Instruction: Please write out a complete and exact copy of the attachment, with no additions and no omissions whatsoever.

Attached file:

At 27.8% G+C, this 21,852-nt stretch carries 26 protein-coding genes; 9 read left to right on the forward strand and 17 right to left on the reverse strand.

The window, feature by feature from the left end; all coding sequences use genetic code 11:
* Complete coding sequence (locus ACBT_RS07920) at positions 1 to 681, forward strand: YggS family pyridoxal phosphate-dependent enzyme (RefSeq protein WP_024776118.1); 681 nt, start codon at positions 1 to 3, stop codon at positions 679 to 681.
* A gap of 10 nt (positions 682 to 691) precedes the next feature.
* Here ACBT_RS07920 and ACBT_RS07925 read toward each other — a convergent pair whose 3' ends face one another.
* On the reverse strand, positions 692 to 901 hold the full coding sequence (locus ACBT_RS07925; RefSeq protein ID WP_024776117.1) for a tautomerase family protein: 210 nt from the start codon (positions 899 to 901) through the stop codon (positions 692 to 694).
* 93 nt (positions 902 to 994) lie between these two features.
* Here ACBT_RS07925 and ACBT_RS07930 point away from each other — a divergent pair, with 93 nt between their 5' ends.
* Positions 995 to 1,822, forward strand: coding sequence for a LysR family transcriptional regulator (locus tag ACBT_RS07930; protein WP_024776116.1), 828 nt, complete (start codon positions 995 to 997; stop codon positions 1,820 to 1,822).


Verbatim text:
At 27.8% G+C, this 21,852-nt stretch carries 26 protein-coding genes; 9 read left to right on the forward strand and 17 right to left on the reverse strand.

The window, feature by feature from the left end; all coding sequences use genetic code 11:
* Complete coding sequence (locus ACBT_RS07920) at positions 1 to 681, forward strand: YggS family pyridoxal phosphate-dependent enzyme (RefSeq protein WP_024776118.1); 681 nt, start codon at positions 1 to 3, stop codon at positions 679 to 681.
* A gap of 10 nt (positions 682 to 691) precedes the next feature.
* Here ACBT_RS07920 and ACBT_RS07925 read toward each other — a convergent pair whose 3' ends face one another.
* On the reverse strand, positions 692 to 901 hold the full coding sequence (locus ACBT_RS07925; RefSeq protein ID WP_024776117.1) for a tautomerase family protein: 210 nt from the start codon (positions 899 to 901) through the stop codon (positions 692 to 694).
* 93 nt (positions 902 to 994) lie between these two features.
* Here ACBT_RS07925 and ACBT_RS07930 point away from each other — a divergent pair, with 93 nt between their 5' ends.
* Positions 995 to 1,822, forward strand: coding sequence for a LysR family transcriptional regulator (locus tag ACBT_RS07930; protein WP_024776116.1), 828 nt, complete (start codon positions 995 to 997; stop codon positions 1,820 to 1,822).